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The economic contribution of mega sporting events and professional sport


Miguel Ayala

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September 14th, 2018


Miguel Ayala puts an economic lens over mega sporting events and examines the costs and benefits for host countries committing to significant investments in these long-term projects.


This year has seen the Winter Olympics held in South Korea, the FIFA World Cup in Russia and, domestically in Australia, the Commonwealth Games on the Gold Coast. These mega sporting events have attracted millions of spectators, putting these countries and cities at the centre of the world stage. A feeling of nationalism in the citizens of the host countries, and cities may have found these sporting events pleasing, as the world observes the best of the host nation. However, this may not be the case anymore as countries and cities find it difficult to justify to the taxpayer the economic benefits these sporting events can contribute. Therefore, what is the rationale for hosting these mega sporting events? What motivates countries to engage in significant long-term projects such as the World Cup, the Olympics and many other mega sporting events?

The economic costs

Hosting these sporting events involves a large financial cost for the host country. For instance, the 2014 FIFA World Cup in Brazil reached US$15 billion including cost overruns of at least 75%. Additionally, the average cost of Olympic games held over the last decade is US$8.9 billion, according to a research paper which found that the Olympics is one of the costliest and financially riskiest types of mega sporting event that exists.[1] This debate has been relevant over the years since there is no clear consensus on whether these events produce an economic benefit or not. Empirical studies that aimed to assess the economic contribution of sport show mixed but mostly negative results caused by public investment into sport events, infrastructure and sport franchises.[2]

The economic benefits

The economic contribution of sport in general is very challenging to estimate. There is a lack of data with which to measure direct and indirect economic benefits. For instance, sport related activities have a positive relationship with physical and mental health, but these positive health effects tend to be lagged over time so most economic models fail to capture this behaviour. Additionally, most studies that attempt to estimate these factors state that data has been the main constraint for good assessment.[3] Even though there is a recognition of difficulty in the estimation of these benefits, they agree on the existence of these economic benefits due to sport-related activities.

On the other hand, most of the economic stimulus that mega sporting events produce crowd-out the existing local demand in the host cities, such as inflating prices for food and accommodation due to an influx of tourists. This produces a neutral change in the economic benefits.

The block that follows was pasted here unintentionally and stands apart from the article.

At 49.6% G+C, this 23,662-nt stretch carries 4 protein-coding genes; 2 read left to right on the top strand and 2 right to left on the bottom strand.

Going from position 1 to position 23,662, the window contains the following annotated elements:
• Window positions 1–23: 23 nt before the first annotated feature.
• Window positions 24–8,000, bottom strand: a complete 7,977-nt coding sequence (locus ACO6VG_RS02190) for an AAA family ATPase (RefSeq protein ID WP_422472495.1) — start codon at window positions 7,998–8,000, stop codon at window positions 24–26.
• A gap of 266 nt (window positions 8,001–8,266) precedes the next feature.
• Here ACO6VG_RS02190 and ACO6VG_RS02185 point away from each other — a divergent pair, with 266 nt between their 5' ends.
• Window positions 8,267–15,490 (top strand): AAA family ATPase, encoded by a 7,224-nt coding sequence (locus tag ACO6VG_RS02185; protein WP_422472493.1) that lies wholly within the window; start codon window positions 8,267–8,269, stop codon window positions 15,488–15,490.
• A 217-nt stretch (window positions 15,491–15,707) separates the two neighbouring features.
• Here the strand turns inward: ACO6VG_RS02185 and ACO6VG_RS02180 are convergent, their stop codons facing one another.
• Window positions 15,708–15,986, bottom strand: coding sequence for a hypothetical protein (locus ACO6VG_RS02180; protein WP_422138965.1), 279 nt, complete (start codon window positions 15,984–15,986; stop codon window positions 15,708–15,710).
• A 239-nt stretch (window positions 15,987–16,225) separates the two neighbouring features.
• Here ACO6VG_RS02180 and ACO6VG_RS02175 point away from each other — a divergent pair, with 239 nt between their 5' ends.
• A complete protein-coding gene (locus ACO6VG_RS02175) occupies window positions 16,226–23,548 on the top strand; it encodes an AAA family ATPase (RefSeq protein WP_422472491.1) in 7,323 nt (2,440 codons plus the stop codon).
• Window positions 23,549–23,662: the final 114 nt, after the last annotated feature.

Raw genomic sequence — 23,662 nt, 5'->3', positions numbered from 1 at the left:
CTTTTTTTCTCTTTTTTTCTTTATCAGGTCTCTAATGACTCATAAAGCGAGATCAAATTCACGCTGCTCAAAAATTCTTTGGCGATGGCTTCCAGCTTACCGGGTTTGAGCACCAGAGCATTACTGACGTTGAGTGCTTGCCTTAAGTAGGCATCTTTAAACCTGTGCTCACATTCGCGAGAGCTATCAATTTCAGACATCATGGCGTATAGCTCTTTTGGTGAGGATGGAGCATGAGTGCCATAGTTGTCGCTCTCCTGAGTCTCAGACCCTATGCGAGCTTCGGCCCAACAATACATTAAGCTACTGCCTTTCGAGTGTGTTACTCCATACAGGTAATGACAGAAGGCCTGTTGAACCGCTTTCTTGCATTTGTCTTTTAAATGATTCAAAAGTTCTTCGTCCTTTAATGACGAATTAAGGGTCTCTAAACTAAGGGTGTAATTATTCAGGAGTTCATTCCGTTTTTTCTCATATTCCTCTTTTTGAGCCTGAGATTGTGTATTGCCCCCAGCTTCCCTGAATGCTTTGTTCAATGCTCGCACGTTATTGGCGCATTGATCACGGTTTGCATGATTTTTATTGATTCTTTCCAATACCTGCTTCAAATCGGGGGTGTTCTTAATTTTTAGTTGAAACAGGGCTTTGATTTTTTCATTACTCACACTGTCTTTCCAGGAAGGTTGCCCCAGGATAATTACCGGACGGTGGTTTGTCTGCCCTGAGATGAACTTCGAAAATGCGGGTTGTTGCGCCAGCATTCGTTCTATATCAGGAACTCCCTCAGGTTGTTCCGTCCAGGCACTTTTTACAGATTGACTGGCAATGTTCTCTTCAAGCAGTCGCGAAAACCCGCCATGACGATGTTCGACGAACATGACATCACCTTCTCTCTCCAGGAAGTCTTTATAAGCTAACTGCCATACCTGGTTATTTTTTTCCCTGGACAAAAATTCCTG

The Australian case

What is the reason for government involvement at the state and national level to spend taxpayer money on hosting more mega sporting events? The answer to this question has evolved over the years in most developed countries from a public policy objective to a marketing strategy to attract more people to cities to boost the tourism sector. In Australia for instance, the New South Wales government faced pressure to justify the rebuild and refurbishment of two stadiums at a cost of AU$1.5 billion.[4] The New South Wales government’s justification is to ‘realise the economic and social benefits of (a) strong cultural and sporting sector, and support liveability for the people of NSW’.[5] However, a cost-benefit analysis undertaken by Infrastructure NSW showed that the benefit cost ratio of the projects is less than one. This means that the economic costs are greater than the economic benefits.[6]

Source: Infrastructure NSW

Physical activity participation levels in countries such as Australia have increased over time but this has shifted away from sport clubs and towards fitness centres, making sporting events more for mass entertainment purposes and less for health activities. Investing in these types of projects has also questioned the way taxpayer money is being used as resources are constrained. A lack of relevant data is still an obstacle that is necessary to overcome in order to provide a good economic assessment of sport.

 

Image source: https://pixabay.com/en/soccer-stadium-football-sport-768685/

 

[1] Flyvbjerg, B., Stewart, A., & Budzier, A. (2016, July). The Oxford Olympics Study 2016: Cost and Cost Overrun at the Games. SAID Business School.

[2] Baade, R. (1994) Stadiums, professional sports, and economic development: assessing the reality. Heartland Institute Policy Study.

[3] Gratton, C. & Taylor, P. (2001) Economics of sports and recreation. Spon Press, London.

[4] McClintock, A. (2018, April 11). www.theguardian.com. Retrieved from www.theguardian.com: https://www.theguardian.com/cities/2018/apr/11/stadium-wars-comedy-errors-behind-sydney-new-plans-football-nrl

[5] Sport NSW. (2018, August). sport.nsw.gov.au. Retrieved from sport.nsw.gov.au: https://sport.nsw.gov.au/aboutus/OOS/SportInfrastructure

[6] Infrastructure NSW. (2018). Business Case Summary, Sydney Football Stadium Redevelopment. Sydney: Infrastructure NSW.

The views expressed within this article are those of the author and do not represent the views of the ESSA Committee or the Society's sponsors. Use of any content from this article should clearly attribute the work to the author and not to ESSA or its sponsors.

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